My favorite movie in high school, and the song that plays during the happy ending. I just don't love sugar as much as I did back then!

8. The Witch's "Rap" from Into the Woods
This one goes back to my musical theater days in high school. I loved this show, and I adored Bernadette Peters as the witch. I couldn't find a clip with Bernadette Peters, but this one with Vanessa Williams is pretty good, even if the video quality is poor.

9. "15 Steps" by Radiohead
Aw, man, I love Radiohead. This song is great (and was before it ended up on a Twilight soundtrack).

10. "Measuring Cups" by Andrew Bird
Ah, our insecurities. I like this clip in particular because it gives insight into Bird's ideas for the song. Anyway, with my own academic and personal insecurities, this song is a must here. Not to mention that Andrew Bird is perhaps one of the most amazing and talented musicians I've ever heard of.

Counting down our top tunes of all time!
Music moves us. It inspires us! Now, tell the world YOUR ten favorite songs of all time. The Song, the band – why does it move you? Sign up below:

Saturday, January 22, 2011

What I'm Reading

Let me say first that all this reading—along with my schedule being a complete mess still despite attempts to smooth it—is slightly detracting from my writing. I will find the time to write more, and soon, but reading is so much easier, and more passive.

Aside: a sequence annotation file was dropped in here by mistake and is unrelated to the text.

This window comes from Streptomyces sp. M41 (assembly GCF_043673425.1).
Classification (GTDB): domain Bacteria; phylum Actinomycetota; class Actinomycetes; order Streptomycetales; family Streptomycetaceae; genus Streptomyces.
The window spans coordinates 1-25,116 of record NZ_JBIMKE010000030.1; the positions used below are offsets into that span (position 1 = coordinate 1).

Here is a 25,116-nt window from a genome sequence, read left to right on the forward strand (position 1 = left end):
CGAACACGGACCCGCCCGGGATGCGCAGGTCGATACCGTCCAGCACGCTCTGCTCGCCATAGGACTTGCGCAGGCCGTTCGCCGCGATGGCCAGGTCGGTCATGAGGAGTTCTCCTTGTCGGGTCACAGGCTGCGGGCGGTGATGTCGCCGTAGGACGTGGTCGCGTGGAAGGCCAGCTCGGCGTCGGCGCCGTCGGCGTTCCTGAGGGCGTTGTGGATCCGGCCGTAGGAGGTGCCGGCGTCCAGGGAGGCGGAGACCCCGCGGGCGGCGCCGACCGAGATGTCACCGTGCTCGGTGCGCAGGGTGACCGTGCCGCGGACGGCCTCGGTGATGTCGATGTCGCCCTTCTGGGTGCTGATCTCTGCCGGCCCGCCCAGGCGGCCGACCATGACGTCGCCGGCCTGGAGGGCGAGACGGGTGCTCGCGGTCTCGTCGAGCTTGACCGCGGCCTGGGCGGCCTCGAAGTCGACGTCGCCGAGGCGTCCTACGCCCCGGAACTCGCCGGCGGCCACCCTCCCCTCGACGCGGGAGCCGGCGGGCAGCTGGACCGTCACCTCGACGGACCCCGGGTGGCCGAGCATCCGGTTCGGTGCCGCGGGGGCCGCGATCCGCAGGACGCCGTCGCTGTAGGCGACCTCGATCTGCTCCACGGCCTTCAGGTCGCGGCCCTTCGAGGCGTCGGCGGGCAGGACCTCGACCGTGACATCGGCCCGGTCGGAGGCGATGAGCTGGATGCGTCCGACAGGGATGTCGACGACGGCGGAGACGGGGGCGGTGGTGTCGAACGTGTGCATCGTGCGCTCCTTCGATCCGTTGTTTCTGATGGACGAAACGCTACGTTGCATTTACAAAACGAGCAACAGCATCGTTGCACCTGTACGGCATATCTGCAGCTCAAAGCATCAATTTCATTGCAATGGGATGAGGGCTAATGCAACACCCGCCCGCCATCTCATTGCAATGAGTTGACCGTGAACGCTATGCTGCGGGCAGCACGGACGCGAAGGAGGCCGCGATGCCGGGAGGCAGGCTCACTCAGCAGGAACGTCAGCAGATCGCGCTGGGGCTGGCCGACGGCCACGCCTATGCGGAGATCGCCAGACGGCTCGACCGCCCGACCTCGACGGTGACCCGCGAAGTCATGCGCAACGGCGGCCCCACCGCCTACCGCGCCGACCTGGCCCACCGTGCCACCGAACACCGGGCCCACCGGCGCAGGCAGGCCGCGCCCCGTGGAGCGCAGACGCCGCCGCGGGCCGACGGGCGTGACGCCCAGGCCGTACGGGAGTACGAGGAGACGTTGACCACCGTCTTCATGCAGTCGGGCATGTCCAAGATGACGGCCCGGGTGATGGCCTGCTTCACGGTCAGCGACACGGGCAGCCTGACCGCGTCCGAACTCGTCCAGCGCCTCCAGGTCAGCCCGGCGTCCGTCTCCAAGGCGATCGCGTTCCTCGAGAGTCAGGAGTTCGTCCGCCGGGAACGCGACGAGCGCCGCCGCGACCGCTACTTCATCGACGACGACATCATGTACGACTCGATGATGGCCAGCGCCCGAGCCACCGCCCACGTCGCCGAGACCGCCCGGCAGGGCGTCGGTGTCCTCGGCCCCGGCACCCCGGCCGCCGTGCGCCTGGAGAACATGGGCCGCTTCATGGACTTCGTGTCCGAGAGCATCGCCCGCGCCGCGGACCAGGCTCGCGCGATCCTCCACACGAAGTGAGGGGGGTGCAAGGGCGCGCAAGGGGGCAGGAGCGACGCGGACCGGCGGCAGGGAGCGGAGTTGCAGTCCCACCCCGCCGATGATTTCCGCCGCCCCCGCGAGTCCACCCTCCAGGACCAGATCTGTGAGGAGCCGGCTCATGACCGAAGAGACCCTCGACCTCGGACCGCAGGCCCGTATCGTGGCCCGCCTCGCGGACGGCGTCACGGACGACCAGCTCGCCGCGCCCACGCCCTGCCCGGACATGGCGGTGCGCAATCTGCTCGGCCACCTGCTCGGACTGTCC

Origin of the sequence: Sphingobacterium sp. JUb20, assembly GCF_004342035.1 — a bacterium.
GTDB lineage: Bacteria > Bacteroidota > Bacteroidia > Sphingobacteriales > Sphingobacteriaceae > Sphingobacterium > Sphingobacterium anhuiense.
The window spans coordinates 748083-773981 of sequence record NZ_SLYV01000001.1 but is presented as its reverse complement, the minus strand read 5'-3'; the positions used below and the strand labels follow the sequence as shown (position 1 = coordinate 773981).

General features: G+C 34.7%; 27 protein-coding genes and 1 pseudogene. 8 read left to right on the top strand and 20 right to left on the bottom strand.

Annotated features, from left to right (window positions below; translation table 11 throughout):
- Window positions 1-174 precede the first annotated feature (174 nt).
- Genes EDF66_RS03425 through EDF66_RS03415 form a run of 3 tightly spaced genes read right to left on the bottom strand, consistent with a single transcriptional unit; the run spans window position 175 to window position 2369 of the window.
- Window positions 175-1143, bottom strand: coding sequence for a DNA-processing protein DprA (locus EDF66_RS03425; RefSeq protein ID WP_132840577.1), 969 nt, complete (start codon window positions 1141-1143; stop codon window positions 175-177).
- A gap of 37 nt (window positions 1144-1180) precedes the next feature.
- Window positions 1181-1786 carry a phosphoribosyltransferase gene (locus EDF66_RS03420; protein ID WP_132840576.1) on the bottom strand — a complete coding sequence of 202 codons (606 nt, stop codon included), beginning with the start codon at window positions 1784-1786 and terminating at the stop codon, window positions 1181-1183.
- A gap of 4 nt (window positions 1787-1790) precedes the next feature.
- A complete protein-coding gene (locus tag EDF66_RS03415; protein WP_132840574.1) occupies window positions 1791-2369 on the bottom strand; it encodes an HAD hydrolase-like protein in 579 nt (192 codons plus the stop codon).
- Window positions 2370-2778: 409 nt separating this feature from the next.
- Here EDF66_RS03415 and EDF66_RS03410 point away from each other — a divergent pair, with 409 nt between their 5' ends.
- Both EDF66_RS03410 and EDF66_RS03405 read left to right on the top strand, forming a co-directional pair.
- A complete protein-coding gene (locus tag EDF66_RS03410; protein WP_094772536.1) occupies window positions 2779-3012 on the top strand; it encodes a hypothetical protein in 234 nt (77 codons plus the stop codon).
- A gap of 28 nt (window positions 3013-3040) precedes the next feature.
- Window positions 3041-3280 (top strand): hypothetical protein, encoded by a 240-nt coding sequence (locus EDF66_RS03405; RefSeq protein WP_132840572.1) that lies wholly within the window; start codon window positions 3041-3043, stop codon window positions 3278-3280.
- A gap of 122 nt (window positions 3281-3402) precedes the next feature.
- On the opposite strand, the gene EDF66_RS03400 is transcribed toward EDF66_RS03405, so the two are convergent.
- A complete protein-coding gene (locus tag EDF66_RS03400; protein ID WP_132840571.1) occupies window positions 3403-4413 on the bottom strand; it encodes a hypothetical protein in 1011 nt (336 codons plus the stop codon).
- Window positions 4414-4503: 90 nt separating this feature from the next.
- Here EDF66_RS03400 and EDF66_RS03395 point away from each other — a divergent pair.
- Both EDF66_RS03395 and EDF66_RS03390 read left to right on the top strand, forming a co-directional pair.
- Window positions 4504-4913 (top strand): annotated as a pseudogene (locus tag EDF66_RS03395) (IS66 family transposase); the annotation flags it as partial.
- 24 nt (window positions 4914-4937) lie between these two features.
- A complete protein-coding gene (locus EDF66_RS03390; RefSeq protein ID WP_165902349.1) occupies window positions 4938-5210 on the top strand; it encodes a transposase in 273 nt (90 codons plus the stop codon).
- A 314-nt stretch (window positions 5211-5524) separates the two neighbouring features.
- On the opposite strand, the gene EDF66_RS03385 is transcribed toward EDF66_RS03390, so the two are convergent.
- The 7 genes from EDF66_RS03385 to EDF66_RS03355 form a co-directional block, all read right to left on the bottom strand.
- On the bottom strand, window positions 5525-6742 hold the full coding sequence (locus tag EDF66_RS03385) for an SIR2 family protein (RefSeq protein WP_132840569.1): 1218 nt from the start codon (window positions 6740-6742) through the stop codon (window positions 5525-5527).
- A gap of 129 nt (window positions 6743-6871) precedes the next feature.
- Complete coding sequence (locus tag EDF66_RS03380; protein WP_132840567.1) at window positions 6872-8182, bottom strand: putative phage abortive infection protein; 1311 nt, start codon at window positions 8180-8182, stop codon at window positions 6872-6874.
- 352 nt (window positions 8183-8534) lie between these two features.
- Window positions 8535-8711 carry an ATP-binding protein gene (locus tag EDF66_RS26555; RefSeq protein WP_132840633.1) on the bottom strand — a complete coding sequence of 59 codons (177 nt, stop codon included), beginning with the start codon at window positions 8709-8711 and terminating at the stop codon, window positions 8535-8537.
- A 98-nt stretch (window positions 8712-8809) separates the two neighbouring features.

Maybe I should be reading that WIP from months ago? Hey, that's an idea. Perhaps I'll print it and start reading it again this weekend.

Well, in the meantime...

First, I'm (still) reading, on and off Kitchen Confidential by Anthony Bourdain. While I kind of enjoy reading his secrets from behind the swinging door, it kind of also makes me never want to eat out again, especially being a vegetarian with other dietary restrictions.

I'm also currently reading The Hating Game by Talli Rolland. I downloaded this to my Kindle App on my computer, and so far I've really been enjoying it.  I have been taking a few minutes to wind down between working and my evening class by reading a few pages of this. Definitely a fun read.

Substitute Me by Lori L. Tharps, which I won from a contest on Charity's blog. So far I'm enjoying it. I love the dual-character focus of the narrator, among many other things.

Finally, while I was working on the latest WIP, I realized that my MC is an avid reader, and she needed something apocalyptic/post-apocalyptic and relatively classic to read. So I've been sampling, mainly pulling from my own shelves. Currently I've got my paws in Heart of Darkness by Joseph Conrad and Cat's Cradle by Kurt Vonnegut. After that I plan to tackle We by Yevgeny Zamyatin and The Stand by Stephen King.

What are you currently reading? Do you have any other suggestions for classic apocalyptic/post-apocalyptic lit?

Thursday, January 20, 2011

The Art of the Outline

I used to fancy myself as a pantser. I truly did. Or at least about here:

I always had some kind of plan for the stories: a beginning, a couple crucial middle points, and a vague idea of the end. But after leaving point A, I could have gone through both Nova Scotia and Dubai before getting to point B. Editing then involved reducing the Trans-Siberian railroad trip to a transcontinental flight (no snacks included; please pay $25 per checked luggage item), and maybe my characters didn't really NEED to go to Dubai. I'll clip that and keep it for a later WIP.